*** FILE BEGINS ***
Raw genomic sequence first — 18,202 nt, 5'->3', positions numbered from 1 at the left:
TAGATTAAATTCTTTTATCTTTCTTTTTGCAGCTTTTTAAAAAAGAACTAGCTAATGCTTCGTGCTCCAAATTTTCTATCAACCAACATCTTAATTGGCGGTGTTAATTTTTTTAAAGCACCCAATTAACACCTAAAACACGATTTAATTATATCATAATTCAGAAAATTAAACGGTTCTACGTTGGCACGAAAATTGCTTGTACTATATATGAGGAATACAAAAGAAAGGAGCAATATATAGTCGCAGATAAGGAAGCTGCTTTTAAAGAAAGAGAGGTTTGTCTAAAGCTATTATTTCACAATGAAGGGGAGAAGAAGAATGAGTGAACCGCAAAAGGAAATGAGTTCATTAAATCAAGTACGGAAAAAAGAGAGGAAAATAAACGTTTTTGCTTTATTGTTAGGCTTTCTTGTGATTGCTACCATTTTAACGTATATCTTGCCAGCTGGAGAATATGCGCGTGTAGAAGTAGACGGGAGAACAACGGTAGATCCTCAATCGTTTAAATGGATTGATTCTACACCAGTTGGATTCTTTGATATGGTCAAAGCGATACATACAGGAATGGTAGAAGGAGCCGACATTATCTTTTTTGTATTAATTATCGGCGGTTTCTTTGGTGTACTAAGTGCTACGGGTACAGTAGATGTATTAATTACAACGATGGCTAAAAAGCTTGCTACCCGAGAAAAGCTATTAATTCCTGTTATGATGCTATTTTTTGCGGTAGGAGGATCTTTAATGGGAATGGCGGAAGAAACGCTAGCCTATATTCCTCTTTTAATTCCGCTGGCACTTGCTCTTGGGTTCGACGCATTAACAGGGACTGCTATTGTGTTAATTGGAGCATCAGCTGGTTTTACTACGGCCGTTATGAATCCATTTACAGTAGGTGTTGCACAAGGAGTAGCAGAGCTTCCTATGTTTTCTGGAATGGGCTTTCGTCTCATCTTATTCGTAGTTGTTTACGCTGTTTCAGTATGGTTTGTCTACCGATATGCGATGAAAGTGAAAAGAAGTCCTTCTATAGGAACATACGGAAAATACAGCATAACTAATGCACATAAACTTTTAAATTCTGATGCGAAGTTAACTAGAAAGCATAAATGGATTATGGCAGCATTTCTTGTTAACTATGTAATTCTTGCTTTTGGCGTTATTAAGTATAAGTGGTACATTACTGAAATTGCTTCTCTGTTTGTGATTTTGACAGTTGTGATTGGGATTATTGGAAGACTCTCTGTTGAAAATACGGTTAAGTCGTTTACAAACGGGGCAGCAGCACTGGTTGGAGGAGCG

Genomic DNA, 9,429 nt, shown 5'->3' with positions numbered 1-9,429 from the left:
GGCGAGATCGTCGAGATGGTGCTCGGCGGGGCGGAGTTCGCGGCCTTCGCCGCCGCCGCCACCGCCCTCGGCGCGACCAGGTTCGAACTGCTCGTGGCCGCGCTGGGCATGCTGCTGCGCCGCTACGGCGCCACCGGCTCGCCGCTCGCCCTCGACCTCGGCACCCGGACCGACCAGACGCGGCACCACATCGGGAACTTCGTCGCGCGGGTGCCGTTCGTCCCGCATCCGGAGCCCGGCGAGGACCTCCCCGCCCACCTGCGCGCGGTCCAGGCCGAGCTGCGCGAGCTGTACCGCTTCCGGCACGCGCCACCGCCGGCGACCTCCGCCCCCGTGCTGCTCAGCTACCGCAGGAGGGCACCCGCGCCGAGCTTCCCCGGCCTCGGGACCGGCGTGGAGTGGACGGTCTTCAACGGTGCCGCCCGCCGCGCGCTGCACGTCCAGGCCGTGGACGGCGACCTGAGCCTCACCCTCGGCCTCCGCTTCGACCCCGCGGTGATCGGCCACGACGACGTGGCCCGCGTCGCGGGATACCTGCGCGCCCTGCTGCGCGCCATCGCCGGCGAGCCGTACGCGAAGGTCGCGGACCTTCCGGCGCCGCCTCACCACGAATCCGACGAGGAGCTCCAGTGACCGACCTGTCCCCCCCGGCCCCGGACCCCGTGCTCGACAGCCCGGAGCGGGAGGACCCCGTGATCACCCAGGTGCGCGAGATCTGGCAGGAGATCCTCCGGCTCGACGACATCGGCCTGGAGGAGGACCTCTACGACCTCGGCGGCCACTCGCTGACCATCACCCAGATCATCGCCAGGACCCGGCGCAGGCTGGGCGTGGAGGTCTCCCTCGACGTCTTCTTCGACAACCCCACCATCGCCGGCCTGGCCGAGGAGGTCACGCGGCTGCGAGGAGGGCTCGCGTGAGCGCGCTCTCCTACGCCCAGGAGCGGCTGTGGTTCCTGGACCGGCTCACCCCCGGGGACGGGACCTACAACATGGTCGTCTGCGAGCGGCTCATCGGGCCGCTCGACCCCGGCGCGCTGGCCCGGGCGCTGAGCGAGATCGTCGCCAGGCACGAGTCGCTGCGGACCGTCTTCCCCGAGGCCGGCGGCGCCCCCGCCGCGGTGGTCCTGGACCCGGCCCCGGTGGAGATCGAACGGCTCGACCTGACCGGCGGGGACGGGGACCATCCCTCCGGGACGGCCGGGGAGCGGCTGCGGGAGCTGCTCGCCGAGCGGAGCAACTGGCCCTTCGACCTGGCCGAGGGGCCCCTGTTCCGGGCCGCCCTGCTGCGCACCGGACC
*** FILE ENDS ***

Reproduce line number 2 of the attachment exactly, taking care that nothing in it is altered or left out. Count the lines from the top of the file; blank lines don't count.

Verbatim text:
TAGATTAAATTCTTTTATCTTTCTTTTTGCAGCTTTTTAAAAAAGAACTAGCTAATGCTTCGTGCTCCAAATTTTCTATCAACCAACATCTTAATTGGCGGTGTTAATTTTTTTAAAGCACCCAATTAACACCTAAAACACGATTTAATTATATCATAATTCAGAAAATTAAACGGTTCTACGTTGGCACGAAAATTGCTTGTACTATATATGAGGAATACAAAAGAAAGGAGCAATATATAGTCGCAGATAAGGAAGCTGCTTTTAAAGAAAGAGAGGTTTGTCTAAAGCTATTATTTCACAATGAAGGGGAGAAGAAGAATGAGTGAACCGCAAAAGGAAATGAGTTCATTAAATCAAGTACGGAAAAAAGAGAGGAAAATAAACGTTTTTGCTTTATTGTTAGGCTTTCTTGTGATTGCTACCATTTTAACGTATATCTTGCCAGCTGGAGAATATGCGCGTGTAGAAGTAGACGGGAGAACAACGGTAGATCCTCAATCGTTTAAATGGATTGATTCTACACCAGTTGGATTCTTTGATATGGTCAAAGCGATACATACAGGAATGGTAGAAGGAGCCGACATTATCTTTTTTGTATTAATTATCGGCGGTTTCTTTGGTGTACTAAGTGCTACGGGTACAGTAGATGTATTAATTACAACGATGGCTAAAAAGCTTGCTACCCGAGAAAAGCTATTAATTCCTGTTATGATGCTATTTTTTGCGGTAGGAGGATCTTTAATGGGAATGGCGGAAGAAACGCTAGCCTATATTCCTCTTTTAATTCCGCTGGCACTTGCTCTTGGGTTCGACGCATTAACAGGGACTGCTATTGTGTTAATTGGAGCATCAGCTGGTTTTACTACGGCCGTTATGAATCCATTTACAGTAGGTGTTGCACAAGGAGTAGCAGAGCTTCCTATGTTTTCTGGAATGGGCTTTCGTCTCATCTTATTCGTAGTTGTTTACGCTGTTTCAGTATGGTTTGTCTACCGATATGCGATGAAAGTGAAAAGAAGTCCTTCTATAGGAACATACGGAAAATACAGCATAACTAATGCACATAAACTTTTAAATTCTGATGCGAAGTTAACTAGAAAGCATAAATGGATTATGGCAGCATTTCTTGTTAACTATGTAATTCTTGCTTTTGGCGTTATTAAGTATAAGTGGTACATTACTGAAATTGCTTCTCTGTTTGTGATTTTGACAGTTGTGATTGGGATTATTGGAAGACTCTCTGTTGAAAATACGGTTAAGTCGTTTACAAACGGGGCAGCAGCACTGGTTGGAGGAGCG